- Data security—security rules for the reporting system had to be consistent with other system parts. Analysing those rules can be exceptionally demanding, especially in an international organisation, where different countries use different data visibility levels (e.g. China).
Building Our Reporting System
Once we determined the business requirements, we had to decide on the direction of the reporting module design. We took two approaches into consideration.
The first one was to select an out-of-the-box reporting system that would allow us to pre-define as many reports as necessary. It would allow us to implement not only the existing pre-defined reports but also save the most frequently used flexible reports as the pre-defined ones.
Unfortunately, no reporting system available on the market was able to meet all of our business requirements. We tried to negotiate this issue with the client and convince them to give up on some of the demands as well as to change a few reports or descope them. Nevertheless, the client wasn’t willing to go for a package solution.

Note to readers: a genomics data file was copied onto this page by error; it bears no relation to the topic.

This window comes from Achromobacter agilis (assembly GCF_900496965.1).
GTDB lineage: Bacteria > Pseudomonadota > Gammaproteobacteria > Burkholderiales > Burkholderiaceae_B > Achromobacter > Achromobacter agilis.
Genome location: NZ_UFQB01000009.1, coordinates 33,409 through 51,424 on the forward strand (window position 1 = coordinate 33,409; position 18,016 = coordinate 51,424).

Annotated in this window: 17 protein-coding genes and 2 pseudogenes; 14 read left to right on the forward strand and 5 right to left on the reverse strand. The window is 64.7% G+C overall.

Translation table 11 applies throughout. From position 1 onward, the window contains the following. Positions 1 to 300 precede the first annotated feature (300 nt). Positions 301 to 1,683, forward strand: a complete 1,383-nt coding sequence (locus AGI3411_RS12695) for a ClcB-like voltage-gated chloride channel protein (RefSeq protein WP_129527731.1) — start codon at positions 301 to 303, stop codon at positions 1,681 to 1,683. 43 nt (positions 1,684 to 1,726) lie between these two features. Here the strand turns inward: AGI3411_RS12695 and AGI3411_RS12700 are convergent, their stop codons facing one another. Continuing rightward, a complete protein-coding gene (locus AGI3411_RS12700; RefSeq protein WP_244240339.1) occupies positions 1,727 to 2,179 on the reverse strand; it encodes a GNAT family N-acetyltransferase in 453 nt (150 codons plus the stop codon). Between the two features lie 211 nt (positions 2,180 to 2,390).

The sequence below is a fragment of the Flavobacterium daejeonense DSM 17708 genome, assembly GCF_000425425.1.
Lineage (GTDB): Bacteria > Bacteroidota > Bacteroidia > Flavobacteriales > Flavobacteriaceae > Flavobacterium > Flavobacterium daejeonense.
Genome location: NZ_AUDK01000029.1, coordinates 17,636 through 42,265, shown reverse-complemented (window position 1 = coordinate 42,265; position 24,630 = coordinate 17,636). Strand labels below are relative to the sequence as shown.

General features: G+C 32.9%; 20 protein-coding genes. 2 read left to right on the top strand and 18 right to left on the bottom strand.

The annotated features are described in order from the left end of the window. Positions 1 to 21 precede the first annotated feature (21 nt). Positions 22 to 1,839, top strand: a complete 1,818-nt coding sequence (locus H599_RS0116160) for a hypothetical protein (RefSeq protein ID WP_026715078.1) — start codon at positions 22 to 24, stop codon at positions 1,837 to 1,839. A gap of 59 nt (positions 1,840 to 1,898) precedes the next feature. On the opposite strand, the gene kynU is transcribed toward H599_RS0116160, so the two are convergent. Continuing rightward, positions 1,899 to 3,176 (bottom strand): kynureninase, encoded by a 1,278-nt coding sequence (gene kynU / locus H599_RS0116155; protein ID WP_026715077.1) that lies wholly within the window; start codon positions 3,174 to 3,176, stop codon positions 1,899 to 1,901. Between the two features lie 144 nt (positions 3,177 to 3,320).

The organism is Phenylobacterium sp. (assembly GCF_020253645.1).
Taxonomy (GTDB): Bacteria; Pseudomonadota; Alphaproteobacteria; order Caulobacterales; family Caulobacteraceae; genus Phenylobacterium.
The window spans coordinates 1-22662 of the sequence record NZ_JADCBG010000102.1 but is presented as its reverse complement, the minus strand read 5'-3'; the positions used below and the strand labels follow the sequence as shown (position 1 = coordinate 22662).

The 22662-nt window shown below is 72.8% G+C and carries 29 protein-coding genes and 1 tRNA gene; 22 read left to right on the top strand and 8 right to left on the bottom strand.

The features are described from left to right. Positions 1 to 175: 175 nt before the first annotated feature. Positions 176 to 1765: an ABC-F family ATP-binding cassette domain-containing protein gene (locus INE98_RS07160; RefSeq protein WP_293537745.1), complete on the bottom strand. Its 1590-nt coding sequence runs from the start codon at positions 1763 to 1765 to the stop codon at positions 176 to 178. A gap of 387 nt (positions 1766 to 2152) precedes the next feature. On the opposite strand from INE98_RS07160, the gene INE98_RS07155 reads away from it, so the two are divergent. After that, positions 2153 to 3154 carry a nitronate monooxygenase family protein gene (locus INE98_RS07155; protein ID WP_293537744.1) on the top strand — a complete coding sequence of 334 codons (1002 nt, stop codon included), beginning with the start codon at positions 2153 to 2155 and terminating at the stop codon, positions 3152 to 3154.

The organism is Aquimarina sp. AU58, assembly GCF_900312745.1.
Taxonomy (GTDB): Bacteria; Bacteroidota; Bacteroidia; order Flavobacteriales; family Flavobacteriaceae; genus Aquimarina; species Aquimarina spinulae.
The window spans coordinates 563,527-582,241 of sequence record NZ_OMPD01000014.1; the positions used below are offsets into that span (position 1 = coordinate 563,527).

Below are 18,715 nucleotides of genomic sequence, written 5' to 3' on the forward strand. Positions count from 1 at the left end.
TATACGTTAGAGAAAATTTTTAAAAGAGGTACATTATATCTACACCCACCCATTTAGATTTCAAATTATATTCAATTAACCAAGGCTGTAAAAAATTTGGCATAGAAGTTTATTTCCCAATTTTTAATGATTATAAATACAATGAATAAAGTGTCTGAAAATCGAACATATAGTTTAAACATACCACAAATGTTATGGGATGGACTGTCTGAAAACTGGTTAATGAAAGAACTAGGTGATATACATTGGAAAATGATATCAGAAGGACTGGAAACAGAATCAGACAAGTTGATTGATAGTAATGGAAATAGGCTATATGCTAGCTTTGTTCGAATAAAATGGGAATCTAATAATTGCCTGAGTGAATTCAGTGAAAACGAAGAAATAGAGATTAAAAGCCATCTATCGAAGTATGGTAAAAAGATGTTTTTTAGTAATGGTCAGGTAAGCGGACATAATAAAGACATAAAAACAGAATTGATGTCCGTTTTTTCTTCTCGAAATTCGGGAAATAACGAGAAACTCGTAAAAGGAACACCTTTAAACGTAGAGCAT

The second approach was a bespoke flexible reporting solution embedded in the application. It would allow the user to search for the required data by applying a set of filters. The tool presents the search results on the screen, where the user can configure them in a way required for a particular report, and export them to a file. With such a solution, we had to make sure that the existing must-have flexible reporting features would be in place and that the existing pre-defined reports would be feasible to configure within the search-based solution. However, accommodating all of the pre-defined reports in the solution proved to be too complicated and expensive.
In the end, we had to go for a hybrid solution, which was a combination of the two approaches. In order to satisfy so many different non-combinable requirements, we had to implement two separate reporting modules. One to quickly run standard pre-defined reports, and the other one to enable flexible reporting for more sophisticated and complex enquiries.